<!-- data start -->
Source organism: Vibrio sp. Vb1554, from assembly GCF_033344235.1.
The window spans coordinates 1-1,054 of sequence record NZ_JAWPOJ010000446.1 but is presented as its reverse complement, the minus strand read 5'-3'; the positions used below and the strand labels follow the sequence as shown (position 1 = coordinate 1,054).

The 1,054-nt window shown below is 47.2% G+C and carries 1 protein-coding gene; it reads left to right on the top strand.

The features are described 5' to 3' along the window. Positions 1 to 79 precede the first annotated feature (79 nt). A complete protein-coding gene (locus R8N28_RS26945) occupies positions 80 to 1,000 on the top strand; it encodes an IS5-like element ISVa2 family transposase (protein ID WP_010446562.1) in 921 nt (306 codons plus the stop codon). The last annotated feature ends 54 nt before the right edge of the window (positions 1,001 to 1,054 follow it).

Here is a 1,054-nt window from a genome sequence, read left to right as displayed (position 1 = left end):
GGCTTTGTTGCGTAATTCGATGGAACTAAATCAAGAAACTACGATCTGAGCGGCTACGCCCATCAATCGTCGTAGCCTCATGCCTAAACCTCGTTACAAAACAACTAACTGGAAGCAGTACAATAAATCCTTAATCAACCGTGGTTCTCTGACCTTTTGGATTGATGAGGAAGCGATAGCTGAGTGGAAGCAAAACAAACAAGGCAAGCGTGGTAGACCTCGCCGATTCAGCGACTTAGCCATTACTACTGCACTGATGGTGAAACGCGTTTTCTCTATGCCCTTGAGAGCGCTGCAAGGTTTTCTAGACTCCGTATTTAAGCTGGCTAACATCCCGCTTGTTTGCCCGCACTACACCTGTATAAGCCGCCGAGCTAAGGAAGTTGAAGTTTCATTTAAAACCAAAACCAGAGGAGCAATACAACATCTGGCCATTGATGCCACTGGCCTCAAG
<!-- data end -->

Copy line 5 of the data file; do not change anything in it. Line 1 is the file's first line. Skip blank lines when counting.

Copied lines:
Here is a 1,054-nt window from a genome sequence, read left to right as displayed (position 1 = left end):